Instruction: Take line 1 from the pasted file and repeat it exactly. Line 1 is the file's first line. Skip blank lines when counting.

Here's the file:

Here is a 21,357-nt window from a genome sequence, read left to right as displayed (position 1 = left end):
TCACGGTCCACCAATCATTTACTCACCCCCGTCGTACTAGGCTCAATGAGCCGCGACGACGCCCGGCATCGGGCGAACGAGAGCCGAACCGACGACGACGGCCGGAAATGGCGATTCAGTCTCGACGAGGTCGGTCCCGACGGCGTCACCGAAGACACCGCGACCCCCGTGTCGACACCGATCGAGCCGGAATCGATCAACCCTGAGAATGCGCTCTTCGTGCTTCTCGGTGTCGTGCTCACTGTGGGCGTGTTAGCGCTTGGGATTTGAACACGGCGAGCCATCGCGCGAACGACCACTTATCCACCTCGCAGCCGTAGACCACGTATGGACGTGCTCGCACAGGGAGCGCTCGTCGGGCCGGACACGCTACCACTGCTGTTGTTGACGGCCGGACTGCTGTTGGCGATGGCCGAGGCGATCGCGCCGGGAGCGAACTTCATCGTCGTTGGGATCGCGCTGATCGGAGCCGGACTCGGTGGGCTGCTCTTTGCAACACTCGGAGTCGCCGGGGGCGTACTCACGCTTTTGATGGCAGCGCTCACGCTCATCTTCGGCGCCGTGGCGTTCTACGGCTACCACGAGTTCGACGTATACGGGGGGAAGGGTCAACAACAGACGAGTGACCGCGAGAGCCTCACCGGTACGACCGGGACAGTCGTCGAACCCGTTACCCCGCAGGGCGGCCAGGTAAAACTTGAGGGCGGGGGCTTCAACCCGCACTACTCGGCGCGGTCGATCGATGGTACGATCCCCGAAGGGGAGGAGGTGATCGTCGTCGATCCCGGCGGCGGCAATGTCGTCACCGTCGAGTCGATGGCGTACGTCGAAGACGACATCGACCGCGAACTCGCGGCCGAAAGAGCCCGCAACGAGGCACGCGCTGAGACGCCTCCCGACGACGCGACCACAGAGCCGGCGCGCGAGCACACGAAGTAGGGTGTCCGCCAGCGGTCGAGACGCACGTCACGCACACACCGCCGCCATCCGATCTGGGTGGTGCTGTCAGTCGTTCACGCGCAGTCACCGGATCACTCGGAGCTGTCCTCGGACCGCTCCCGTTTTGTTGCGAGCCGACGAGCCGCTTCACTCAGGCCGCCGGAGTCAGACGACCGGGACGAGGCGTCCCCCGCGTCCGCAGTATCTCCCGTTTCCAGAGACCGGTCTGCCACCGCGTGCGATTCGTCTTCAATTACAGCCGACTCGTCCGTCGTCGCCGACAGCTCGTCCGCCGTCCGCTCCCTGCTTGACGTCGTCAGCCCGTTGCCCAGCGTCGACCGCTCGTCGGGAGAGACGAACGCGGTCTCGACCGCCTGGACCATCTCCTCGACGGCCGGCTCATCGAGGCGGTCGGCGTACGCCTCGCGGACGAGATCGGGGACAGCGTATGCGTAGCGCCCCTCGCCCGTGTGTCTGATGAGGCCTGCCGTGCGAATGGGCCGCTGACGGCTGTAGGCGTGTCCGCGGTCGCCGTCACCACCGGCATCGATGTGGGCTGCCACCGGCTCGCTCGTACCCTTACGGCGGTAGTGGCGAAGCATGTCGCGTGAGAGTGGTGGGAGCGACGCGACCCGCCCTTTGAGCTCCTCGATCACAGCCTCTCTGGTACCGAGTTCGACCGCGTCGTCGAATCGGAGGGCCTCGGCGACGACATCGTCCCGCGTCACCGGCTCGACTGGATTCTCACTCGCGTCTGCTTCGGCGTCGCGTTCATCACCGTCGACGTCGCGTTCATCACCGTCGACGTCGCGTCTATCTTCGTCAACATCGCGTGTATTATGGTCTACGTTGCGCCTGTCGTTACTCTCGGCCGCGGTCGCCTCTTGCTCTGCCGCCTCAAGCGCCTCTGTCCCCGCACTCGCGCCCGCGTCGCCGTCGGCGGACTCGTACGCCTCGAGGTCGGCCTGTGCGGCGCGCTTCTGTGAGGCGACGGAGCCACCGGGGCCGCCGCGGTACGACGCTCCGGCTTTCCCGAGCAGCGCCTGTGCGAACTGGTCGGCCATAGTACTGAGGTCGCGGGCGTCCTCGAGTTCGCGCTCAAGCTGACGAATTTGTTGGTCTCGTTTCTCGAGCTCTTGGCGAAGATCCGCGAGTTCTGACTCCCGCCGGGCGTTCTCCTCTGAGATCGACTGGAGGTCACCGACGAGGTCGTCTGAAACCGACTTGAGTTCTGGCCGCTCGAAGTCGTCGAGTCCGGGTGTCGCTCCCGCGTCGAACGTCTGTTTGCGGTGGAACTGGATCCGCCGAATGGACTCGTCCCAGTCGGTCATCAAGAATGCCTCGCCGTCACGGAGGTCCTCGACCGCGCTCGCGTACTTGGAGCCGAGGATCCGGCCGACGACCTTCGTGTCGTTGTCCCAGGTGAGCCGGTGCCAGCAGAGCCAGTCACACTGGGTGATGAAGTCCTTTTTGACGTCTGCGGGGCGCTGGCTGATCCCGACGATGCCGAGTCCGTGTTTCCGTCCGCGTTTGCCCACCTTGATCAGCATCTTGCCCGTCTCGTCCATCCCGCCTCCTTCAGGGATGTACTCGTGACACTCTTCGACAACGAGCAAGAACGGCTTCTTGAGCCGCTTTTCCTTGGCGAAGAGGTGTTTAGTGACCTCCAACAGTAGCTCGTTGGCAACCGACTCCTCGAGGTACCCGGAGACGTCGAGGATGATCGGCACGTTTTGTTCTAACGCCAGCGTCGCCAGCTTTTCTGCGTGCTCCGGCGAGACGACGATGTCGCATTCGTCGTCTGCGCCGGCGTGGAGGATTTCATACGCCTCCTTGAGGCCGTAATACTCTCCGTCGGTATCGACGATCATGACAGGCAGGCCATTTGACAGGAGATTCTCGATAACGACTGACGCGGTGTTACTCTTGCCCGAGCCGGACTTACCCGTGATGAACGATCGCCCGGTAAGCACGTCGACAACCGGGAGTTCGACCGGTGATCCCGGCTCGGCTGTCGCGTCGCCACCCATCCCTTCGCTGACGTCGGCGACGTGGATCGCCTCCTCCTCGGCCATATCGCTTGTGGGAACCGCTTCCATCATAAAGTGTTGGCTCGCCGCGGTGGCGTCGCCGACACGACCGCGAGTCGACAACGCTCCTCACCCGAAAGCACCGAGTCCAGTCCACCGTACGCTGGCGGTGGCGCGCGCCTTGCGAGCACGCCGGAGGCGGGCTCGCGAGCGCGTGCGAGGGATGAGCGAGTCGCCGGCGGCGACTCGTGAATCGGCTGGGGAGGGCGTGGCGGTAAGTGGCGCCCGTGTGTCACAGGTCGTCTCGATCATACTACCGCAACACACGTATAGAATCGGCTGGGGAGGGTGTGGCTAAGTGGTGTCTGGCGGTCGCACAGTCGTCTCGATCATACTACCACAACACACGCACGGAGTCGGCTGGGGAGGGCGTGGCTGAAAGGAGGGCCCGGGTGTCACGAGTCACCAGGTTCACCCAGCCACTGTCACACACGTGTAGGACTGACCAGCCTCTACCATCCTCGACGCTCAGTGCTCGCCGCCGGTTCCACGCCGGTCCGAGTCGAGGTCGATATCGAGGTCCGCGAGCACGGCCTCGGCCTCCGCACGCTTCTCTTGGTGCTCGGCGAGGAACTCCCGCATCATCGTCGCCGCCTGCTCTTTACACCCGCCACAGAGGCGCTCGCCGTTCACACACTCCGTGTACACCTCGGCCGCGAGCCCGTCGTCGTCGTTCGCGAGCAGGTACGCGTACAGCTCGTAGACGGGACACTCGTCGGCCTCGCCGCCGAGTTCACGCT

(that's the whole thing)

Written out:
Here is a 21,357-nt window from a genome sequence, read left to right as displayed (position 1 = left end):